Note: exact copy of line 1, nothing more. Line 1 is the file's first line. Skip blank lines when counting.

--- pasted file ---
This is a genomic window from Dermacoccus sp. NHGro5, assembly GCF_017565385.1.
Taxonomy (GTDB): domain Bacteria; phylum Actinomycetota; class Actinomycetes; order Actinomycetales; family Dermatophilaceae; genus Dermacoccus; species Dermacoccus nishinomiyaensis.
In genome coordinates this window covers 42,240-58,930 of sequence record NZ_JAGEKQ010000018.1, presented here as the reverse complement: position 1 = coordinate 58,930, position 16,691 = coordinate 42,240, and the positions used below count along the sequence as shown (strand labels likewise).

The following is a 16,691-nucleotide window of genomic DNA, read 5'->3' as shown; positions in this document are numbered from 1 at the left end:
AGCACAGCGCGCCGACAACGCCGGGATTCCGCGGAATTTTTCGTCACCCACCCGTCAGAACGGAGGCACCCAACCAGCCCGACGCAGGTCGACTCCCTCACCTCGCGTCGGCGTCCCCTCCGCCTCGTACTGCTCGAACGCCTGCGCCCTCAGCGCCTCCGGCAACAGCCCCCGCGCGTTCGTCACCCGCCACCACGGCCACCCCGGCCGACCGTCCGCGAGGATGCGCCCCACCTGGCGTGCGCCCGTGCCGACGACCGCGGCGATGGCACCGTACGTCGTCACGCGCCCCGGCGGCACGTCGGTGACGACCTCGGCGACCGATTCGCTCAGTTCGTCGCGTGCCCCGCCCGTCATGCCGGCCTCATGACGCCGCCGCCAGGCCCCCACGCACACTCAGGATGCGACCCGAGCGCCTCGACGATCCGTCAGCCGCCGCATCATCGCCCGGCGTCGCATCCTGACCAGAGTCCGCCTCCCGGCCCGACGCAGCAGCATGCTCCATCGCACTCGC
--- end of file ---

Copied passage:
This is a genomic window from Dermacoccus sp. NHGro5, assembly GCF_017565385.1.